Want to write a letter to the editor? Email editor@northislandgazette.com and we will publish it online and in print.

Want to write a letter to the editor? Email editor@northislandgazette.com and we will publish it online and in print.

Letter to the editor: Former firefighter upset with treatment from Town of Port McNeill

“The time has come to pay the firefighters for their efforts.”

Dear Editor,

I was a firefighter for Port Hardy, #99, for three years and then Port McNeill, call sign 909, for 28 years for a total of about 31 years. I was disappointed by some of the candidates responses in the Port McNeill all candidates meeting, to the question pertaining to encouraging and retaining of new firefighters. The response by one candidate of getting new uniforms shows they do not seem to understand the scope of the problem. Shelly Downey referred to firefighting being something of a desired position, that would have been correct 25 years ago when I started but this is no longer the case. Back then, in some ways, it was like a social club. We had softball games with themes like tacky tourists and we hosted tournaments. We promoted dances like the Sweetheart’s ball, the Fireman’s ball and lots of other fun social activities. This made us a close tight knit little family with enough applicants that had the potential to join us.

When I first joined PMVFD interior attack and air packs were something relatively new. Extrication was much simpler as the motor vehicles were much less complex. Then came came the period of time where we were constantly fundraising for fireworks, extrication equipment etc. Standby weekends were introduced to ensure coverage. More WCB rules were introduced and it started becoming more stringent. Fires became more complicated as fire gases went from a couple of hundred to thousands. You no longer got smoke inhalation, you were chemically poisoned. More traffic was on the highway. Motor vehicles construction changed and began to get sophisticated with rocket fuel propelled seat tensioners, air bags, curtains. Training was increased and somewhere along the line the social club turned into a job, our numbers dropped and we were grateful for anyone willing to offer their time. Things have evolved and we are at that point in time where we can no longer expect firefighters to endure all the required training and disruption to themselves, and their families lives when the pager goes off, without paying them. We won’t keep them otherwise, and our town will be at increased risk.

The town council/administration finished the process of turning it into a job with the interference and firing of chief Walker, the removal of our bar fridge and the implementation of criminal record checks. Our personnel numbers are severely reduced, and many times in the last five years or so if we have had a call out on the highway and I missed the truck, myself (the old guy) and a rookie or two were the only ones in town for fire protection. It was especially bad a couple of years ago when we were down to 16 members, where we would normally have 26, and have been as high as 30. The last few years I have wanted to quit, but was hanging on because our numbers were so low and also for my own satisfaction as I wanted to achieve 30 years as a proud member of Port McNeill fire department. I handed in my pager earlier this year because the town requested a criminal record check, I asked for an exemption but was turned down. I felt insulted that after so many years of voluntary service they wanted me to give my fingerprints. They take your fingerprints when you are arrested, and it just felt wrong and made me feel like a criminal. Why did I need to do this to be able to serve my community, getting woken up at three a.m. to fight a fire or have someone’s intestines spill all over my gloves and bunker gear when they were extricated from a motor vehicle. I finally said screw this. The time has come to pay the firefighters for their efforts. It is a job and the firefighters should be properly compensated for their time, efforts and the disruption to their family life when duty calls.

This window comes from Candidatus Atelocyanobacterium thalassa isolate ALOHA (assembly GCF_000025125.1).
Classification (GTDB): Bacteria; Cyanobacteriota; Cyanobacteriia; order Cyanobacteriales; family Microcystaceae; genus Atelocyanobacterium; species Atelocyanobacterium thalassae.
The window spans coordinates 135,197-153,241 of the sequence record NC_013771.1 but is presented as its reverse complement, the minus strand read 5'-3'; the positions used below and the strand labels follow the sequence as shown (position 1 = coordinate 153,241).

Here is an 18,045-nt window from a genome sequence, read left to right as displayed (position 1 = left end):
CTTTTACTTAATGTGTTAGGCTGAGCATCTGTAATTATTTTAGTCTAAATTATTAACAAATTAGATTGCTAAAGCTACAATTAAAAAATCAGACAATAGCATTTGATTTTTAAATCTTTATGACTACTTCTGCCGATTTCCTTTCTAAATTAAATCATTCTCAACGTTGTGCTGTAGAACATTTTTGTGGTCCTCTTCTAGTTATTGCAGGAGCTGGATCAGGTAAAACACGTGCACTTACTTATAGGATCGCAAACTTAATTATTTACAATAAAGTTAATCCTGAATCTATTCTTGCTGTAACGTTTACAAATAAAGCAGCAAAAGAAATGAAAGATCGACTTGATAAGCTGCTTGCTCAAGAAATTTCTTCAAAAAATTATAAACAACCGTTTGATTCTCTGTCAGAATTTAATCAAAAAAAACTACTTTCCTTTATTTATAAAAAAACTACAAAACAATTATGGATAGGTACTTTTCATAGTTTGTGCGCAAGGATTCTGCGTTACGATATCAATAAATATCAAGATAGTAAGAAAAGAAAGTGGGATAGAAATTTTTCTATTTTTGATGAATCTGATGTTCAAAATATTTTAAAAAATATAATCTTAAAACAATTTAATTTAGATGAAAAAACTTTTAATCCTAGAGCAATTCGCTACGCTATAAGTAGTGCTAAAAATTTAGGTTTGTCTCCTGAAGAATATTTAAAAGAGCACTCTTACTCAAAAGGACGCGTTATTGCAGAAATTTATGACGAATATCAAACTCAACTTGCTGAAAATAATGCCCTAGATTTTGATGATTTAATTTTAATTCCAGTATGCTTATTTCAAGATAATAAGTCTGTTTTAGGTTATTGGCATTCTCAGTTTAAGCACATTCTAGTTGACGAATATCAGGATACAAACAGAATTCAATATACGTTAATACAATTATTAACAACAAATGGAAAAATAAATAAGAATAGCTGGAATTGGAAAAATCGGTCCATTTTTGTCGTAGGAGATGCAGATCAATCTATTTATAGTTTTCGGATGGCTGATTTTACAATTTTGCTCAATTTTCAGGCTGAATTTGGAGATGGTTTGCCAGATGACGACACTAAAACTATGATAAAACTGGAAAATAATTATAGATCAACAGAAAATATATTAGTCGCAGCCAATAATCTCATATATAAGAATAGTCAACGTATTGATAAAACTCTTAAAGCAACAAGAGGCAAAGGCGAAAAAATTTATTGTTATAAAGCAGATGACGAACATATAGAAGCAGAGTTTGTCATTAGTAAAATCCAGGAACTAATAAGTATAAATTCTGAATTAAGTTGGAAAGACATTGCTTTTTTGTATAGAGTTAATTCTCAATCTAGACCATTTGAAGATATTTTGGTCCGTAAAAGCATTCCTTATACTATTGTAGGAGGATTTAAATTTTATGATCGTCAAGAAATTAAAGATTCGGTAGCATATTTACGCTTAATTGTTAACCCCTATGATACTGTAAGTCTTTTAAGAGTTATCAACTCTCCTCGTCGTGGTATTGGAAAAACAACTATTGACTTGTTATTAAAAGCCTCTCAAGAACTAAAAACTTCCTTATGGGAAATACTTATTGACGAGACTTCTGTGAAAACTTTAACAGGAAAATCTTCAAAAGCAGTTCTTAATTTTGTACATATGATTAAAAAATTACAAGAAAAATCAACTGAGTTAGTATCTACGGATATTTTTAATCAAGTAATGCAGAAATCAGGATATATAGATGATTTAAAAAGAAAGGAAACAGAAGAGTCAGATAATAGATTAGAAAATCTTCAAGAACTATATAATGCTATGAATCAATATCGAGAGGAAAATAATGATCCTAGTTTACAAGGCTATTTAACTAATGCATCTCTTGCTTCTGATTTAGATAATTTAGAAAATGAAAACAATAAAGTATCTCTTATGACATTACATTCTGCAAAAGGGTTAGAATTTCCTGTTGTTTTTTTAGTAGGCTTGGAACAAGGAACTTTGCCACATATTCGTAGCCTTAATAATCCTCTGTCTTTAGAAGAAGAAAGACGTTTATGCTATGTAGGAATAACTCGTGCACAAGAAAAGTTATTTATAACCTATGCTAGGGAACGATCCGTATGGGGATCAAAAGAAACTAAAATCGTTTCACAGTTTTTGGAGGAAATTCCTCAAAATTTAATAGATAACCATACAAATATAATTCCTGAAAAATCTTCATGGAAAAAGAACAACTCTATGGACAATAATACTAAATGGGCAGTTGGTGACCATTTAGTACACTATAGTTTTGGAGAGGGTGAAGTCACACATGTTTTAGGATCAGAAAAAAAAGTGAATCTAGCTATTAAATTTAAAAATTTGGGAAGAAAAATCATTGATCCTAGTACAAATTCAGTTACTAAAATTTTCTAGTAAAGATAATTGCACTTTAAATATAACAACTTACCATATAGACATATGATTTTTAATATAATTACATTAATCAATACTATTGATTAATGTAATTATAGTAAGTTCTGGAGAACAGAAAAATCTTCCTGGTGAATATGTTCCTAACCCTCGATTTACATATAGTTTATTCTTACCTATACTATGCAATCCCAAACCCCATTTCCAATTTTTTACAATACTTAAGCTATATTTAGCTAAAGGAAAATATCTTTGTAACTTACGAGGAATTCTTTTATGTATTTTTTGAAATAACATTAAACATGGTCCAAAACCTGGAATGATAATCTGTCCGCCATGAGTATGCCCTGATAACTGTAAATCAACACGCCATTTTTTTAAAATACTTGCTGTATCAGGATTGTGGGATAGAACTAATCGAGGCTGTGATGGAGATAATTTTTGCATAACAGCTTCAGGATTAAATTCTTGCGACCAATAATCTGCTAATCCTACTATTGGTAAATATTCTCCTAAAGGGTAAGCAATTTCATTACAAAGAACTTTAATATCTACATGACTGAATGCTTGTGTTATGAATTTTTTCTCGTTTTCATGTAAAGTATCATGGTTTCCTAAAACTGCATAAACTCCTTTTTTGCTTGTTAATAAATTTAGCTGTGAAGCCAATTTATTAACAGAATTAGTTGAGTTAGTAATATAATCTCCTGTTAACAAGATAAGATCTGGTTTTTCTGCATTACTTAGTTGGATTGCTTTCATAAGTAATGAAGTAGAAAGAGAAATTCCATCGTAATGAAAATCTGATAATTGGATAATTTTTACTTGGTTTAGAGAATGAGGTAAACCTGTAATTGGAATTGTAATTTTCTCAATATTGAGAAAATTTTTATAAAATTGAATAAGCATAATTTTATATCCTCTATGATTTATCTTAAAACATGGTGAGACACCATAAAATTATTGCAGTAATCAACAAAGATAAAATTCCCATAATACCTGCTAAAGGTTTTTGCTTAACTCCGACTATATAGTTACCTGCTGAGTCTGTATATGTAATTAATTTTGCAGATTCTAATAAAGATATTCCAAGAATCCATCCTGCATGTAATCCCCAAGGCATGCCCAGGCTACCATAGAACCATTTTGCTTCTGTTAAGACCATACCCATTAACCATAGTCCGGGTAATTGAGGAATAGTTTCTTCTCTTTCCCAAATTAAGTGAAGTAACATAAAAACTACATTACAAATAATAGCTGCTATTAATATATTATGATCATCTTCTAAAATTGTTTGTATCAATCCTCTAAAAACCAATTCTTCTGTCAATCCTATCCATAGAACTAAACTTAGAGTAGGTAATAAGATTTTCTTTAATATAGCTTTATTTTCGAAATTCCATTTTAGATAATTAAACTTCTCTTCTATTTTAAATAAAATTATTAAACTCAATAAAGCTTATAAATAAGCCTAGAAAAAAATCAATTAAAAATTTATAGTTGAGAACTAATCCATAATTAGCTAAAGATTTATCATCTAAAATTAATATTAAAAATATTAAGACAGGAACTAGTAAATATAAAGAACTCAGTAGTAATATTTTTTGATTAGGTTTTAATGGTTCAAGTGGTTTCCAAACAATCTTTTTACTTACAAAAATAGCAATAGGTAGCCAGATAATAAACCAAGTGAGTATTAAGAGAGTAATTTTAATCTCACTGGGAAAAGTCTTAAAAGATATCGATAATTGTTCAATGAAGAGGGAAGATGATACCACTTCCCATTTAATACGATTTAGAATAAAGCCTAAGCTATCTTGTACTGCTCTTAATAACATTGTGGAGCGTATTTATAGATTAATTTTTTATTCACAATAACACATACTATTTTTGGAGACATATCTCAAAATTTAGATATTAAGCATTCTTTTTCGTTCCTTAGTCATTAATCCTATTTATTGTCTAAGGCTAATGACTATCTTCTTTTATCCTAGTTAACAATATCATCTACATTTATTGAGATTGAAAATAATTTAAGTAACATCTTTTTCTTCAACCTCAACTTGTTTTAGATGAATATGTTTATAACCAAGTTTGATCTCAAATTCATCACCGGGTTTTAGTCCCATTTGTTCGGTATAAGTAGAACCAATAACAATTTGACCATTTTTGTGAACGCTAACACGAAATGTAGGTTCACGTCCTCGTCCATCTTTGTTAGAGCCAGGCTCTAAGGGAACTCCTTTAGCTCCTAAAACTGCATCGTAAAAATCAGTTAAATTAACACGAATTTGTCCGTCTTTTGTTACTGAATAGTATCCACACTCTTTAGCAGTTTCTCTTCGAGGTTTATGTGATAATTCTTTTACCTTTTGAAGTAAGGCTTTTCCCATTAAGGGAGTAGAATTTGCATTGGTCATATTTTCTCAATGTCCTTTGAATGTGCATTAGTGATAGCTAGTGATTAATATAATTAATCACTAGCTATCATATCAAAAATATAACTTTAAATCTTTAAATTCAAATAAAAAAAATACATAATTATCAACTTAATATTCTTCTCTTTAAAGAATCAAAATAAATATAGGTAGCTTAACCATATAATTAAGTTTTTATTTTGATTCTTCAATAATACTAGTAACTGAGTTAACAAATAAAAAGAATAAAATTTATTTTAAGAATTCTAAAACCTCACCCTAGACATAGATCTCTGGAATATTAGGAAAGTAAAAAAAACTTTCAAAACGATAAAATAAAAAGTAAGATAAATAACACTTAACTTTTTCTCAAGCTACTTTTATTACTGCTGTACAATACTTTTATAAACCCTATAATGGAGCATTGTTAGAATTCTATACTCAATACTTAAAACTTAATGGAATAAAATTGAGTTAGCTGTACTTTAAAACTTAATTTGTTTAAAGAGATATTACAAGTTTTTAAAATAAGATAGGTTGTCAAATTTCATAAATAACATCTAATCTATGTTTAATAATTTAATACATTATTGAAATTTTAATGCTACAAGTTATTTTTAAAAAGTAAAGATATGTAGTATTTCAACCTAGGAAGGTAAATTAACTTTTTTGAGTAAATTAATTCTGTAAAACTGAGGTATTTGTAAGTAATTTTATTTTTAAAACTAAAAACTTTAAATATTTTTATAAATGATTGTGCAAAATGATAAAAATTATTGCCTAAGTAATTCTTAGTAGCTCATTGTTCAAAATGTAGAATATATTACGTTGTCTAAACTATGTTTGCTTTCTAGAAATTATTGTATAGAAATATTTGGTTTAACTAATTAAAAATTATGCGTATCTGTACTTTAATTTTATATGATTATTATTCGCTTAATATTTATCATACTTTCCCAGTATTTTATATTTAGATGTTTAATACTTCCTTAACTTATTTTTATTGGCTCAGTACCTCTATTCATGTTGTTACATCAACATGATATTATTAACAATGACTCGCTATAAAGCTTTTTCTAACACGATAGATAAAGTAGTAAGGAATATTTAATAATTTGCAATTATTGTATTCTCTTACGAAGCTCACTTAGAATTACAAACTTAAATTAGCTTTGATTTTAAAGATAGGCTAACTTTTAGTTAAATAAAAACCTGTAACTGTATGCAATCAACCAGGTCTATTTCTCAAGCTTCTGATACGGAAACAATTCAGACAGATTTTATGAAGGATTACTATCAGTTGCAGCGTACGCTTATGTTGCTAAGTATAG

On another note, I would like to point out that many other firefighters have received no recognition for their years of service. Chief Larry Bartlett was 33 years on the department and to my knowledge never received any sort of acknowledgment from the town council, also Lester Wilson who had 17 years in and held every position but chief, to Dan House who served 21 years with the department. There are many others deserving recognition for their service. I feel there should be something done to recognise these, and other firefighters years of service and commitment to this community.

I feel it is time for a change, a new Mayor and a revitalised council, that are willing to move forward and make positive changes in Port McNeill.


Doug Vitick

Port McNeill

* The views and opinions expressed in this letter to the editor are those of the author and do not reflect the views of Black Press or the North Island Gazette. If you have a different opinion, we request you write to us to contribute to the conversation.